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Orange card fails to trump in Dublin

28 February 2006

John McAnulty

The fact that the ‘Love Ulster’ demonstration in Dublin on the 25th February led to violence, riot and chaos has led to almost universal condemnation.  It’s hard to see why – after all this has been the standard outcome of Loyalist demonstrations in the North for generations!

The overwhelming reality was that the demonstration was a provocation.  It was provocative in its composition:

FAIR – an organisation that imports sectarianism into victimhood
Love Ulster  - a campaign uniting unionist politicians and paramilitary groups to justify and support bigotry and sectarian triumphalism
The Orange Order – a name synonymous with bigotry and hatred
The political representatives of Unionism – the DUP and OUP
To add to the mix we have the Organisers linked to Loyalist paramilitaries and to a wink and a nod in support of the greatest atrocity of the troubles – the Dublin and Monaghan bombings.

It’s a provocation that has failed utterly to galvanise support.  A hundred-thousand strong demonstration at Belfast city centre became a dispirited gaggle of a few thousand Orangemen and paramilitaries on Belfast’s Shankill Road. The thousands that were to invade Dublin became a few busloads.

This failed campaign has been adopted by the political leadership of unionism to take on a new role. It is not mindless provocation, but is meant to justify and support specific aims.  The first aim is to justify the intimidation of Orange marches – a successful march in Dublin would help to justify a march through the nationalist population of the Gervaghy Road. Secondly the cloak of  victimhood would be used to press the Dublin government to support a further collapse of the good Friday agreement to the right and towards the Unionist programme of sectarian rule by an artificial majority in the North – in a situation where the Government has given every indication of capitulation to the sectarian reaction. 

The ever stronger West Brit section of 26 county society seized on the vandalism and looting at the end of the march while ignoring the events that sparked off the violence.

Eyewitness accounts indicate that the violence started when the Garda began to carry out a role traditionally associated with the RUC of clearing the path of the march of republican demonstrators – not only were the Orange to march, but the opposition was to be silenced.  As in the North, the state was to stand as a shield between the bigots and the protestors. The violence escalated when a section of Dublin working-class youth spotted their chance to hit out at a brutal and corrupt force.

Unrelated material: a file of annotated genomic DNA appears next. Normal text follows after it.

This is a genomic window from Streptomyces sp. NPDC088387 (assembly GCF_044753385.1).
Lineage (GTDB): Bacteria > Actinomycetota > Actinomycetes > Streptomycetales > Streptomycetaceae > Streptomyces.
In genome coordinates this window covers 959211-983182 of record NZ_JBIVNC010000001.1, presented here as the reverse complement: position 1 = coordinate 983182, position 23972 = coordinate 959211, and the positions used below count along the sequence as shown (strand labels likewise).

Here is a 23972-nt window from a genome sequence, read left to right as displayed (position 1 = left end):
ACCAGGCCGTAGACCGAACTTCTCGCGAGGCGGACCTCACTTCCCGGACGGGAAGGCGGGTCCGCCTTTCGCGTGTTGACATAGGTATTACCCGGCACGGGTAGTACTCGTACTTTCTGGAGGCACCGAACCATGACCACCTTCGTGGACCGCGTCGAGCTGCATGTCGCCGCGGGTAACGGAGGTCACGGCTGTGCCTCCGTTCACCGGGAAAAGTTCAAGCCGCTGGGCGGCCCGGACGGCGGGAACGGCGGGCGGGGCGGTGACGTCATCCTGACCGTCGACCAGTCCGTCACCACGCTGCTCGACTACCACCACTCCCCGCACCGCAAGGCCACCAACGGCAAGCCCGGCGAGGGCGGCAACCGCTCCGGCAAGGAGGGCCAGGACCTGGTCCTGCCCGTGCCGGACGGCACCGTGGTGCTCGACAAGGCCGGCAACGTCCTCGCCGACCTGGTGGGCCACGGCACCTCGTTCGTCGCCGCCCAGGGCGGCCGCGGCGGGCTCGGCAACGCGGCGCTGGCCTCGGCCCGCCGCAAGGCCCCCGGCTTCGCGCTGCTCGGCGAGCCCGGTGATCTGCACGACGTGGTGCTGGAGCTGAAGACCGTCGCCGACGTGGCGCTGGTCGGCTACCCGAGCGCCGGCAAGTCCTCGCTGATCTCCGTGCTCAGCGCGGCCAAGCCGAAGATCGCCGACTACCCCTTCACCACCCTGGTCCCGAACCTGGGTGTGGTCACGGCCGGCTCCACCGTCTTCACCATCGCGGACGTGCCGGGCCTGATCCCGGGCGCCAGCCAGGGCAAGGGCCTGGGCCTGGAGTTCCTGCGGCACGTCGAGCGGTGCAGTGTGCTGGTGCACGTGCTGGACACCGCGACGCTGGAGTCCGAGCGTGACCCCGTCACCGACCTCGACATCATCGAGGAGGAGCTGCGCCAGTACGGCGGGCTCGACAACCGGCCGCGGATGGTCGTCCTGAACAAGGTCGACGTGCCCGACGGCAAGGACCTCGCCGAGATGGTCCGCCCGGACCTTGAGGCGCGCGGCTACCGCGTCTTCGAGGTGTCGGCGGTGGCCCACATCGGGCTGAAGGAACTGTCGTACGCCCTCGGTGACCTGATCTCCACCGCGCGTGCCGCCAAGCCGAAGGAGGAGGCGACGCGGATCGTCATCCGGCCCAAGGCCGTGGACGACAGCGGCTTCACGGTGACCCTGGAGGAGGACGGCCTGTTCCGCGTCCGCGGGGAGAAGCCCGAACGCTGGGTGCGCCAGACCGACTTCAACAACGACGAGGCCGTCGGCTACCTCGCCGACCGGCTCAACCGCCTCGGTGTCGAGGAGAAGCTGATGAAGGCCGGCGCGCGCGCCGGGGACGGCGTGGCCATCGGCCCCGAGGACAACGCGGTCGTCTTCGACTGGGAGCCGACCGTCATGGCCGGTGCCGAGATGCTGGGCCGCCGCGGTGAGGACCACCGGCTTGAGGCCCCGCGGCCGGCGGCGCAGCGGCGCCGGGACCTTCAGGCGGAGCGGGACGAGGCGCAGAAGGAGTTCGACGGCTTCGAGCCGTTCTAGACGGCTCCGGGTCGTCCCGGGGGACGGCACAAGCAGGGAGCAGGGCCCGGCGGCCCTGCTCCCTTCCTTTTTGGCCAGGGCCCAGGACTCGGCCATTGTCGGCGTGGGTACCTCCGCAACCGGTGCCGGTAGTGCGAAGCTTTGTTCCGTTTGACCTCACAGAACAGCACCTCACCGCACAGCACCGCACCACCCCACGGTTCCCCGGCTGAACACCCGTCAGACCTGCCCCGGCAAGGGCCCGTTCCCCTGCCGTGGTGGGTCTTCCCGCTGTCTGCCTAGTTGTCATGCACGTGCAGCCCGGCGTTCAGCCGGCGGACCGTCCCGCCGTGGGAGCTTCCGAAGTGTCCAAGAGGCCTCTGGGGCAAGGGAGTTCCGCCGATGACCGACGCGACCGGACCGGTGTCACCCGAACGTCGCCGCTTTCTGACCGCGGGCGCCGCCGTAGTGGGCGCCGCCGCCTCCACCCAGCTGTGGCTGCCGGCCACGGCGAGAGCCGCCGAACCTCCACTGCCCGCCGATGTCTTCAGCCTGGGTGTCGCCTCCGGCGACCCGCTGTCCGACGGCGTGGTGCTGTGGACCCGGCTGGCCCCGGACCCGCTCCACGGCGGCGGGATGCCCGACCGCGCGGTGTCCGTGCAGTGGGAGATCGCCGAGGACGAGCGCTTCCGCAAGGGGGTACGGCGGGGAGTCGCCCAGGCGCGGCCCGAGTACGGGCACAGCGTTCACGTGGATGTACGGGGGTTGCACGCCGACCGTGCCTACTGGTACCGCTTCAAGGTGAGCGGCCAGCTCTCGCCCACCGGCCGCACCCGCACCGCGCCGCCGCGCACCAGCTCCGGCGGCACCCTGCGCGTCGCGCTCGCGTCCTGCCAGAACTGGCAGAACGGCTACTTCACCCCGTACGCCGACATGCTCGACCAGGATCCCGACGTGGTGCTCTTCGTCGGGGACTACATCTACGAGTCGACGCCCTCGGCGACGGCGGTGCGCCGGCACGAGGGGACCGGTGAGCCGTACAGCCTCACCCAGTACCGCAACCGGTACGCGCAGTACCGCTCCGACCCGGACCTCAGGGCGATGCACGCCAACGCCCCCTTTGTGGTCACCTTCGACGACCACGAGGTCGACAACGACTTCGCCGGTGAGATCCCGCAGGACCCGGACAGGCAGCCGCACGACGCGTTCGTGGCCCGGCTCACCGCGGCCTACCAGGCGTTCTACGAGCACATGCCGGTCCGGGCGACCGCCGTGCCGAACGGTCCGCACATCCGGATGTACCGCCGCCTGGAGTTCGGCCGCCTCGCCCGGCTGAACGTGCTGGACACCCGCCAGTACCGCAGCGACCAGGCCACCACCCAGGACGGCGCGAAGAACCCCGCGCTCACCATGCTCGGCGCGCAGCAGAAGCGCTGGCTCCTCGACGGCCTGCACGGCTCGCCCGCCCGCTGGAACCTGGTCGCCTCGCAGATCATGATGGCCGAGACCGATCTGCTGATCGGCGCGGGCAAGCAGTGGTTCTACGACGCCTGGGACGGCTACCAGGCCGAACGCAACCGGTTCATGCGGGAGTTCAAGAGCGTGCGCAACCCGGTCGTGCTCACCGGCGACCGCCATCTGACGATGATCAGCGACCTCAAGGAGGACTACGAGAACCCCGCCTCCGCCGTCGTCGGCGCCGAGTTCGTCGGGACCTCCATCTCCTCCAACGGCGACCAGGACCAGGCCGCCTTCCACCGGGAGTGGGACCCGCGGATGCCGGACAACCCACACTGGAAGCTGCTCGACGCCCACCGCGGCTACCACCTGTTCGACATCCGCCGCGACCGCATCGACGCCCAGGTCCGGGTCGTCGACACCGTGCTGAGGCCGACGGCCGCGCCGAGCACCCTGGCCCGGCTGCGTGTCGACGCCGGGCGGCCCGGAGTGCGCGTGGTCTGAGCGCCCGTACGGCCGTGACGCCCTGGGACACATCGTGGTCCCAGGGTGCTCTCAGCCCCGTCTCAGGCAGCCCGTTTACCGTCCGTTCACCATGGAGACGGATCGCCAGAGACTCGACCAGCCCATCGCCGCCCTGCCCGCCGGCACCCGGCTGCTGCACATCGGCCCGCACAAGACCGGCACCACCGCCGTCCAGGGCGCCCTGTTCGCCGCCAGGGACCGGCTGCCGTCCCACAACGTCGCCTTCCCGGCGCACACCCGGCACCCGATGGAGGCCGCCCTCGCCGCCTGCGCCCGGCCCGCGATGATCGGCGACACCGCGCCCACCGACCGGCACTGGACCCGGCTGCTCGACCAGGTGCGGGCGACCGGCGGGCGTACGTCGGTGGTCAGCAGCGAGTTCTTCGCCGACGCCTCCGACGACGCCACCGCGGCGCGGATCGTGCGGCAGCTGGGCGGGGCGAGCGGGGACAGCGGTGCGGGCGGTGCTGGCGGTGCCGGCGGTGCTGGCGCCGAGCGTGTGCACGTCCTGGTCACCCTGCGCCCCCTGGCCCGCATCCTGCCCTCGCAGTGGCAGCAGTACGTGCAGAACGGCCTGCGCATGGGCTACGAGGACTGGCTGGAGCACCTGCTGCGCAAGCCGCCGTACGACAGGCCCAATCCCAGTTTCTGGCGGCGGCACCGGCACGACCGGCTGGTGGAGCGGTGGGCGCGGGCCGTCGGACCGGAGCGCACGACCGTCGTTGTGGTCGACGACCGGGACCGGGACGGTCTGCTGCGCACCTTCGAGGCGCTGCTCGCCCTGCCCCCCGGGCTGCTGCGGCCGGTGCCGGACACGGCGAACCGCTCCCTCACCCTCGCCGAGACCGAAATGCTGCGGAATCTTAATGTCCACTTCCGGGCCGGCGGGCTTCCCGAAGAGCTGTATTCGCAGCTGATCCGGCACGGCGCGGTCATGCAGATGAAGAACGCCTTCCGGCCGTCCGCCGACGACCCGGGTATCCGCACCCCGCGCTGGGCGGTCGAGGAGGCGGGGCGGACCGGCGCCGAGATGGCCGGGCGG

Where the West Brits openly supported the march, their opponent’s advice was to ignore the demonstration. Why Sinn Fein thought this was a suitable strategy in Dublin and not a suitable course for the inhabitants of Nationalist ghettoes in the North was left unclear. 

One Orange demonstrator expressed surprise at their violent welcome in a city that was so clearly multi-ethnic.  But Orangeism isn’t an identity, despite its claims, nor has it any right to equate itself with Protestantism. It is a reactionary ideology aimed at thwarting a democratic settlement in Ireland and oppressing and dividing the Irish working class. One of their current demands is for a ‘culture commission’ to operate a new version of the old ‘Flags and emblems’ act. The SDLP and Sinn Fein have met them half way by recently agreeing a St. Patricks day celebration in Belfast that bans any symbols of Irish nationalism.

The bottom line is that the battle was not between Orange and Dubliners, but between a section of the working class and the agents of Irish capital.  Orangeism hasn’t changed its spots. There is no reform of their sectarian bitterness.  What has changed is a new and greater determination to appease Orangeism.  Led by Justice minister Michael McDowell the republican symbolism of the tricolour – uniting different religions and traditions in an Irish democracy – is to be converted to an acceptance of the bigots right to permanently divide Irish society.  This is necessary because all the smoke and mirrors of the Good Friday agreement has evaporated and the new order being established in the North will have more than a passing resemblance to the old order around which the troubles detonated. As this article is submitted news is emerging of Dublin endorsement of a ‘road map’ for the North and a shadow assembly.  The programme of Paisley is now the program of Ahern and of Irish capitalism!

The violence in Dublin indicates that, even with Sinn Fein onside with Fianna Fail, selling the new deal to the Irish working class may be more difficult than at first appeared. 


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